The NYT article linked above takes an interesting look at the titling of pieces. I can’t say that I agree with all of it, but it is thought provoking. Kozinn seems shocked that Penderecki’s “Threnody for the Victims of Hiroshima” was titled after the fact and not composed with the intent of making that statement. Does that make the statement less effective?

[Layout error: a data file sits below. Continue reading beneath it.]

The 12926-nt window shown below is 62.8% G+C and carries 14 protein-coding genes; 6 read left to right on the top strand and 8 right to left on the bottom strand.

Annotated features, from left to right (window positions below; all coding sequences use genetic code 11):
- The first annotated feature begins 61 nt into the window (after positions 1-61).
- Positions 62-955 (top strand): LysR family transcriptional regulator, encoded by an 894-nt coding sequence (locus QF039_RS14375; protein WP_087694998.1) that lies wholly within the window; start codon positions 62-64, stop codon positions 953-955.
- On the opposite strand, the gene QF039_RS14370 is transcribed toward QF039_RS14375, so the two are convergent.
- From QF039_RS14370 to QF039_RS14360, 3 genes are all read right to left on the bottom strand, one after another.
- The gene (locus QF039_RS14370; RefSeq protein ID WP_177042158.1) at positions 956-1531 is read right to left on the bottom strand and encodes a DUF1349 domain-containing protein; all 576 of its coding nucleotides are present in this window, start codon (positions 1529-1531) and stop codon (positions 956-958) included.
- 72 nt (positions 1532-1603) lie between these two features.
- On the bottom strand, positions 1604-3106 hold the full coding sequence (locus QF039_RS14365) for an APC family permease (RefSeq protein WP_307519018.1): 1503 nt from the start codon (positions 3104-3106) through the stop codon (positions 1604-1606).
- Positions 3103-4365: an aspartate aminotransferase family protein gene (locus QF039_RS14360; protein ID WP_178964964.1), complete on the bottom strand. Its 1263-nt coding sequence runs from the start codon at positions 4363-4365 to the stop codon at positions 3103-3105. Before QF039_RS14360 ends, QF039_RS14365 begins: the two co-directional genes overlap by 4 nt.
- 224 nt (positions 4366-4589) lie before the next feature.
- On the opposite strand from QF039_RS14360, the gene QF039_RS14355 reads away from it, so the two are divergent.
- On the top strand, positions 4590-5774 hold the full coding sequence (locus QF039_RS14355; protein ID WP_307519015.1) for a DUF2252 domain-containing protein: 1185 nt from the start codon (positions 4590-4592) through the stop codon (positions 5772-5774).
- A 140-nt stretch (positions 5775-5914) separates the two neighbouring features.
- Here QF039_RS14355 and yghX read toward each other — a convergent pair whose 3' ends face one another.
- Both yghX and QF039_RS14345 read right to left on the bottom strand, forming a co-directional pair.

I tend to fall into the camp that believes that the listener/experiencer provides his own meaning. After we write/play the music, and give it a title, it is out of our hands. The listener will make of it whatever she likes. As long as the music moves the listener in some way, I feel like I have accomplished what I set out to do. If a title makes that process of discovering personal meaning more fun or mysterious or confounding, then that is even better.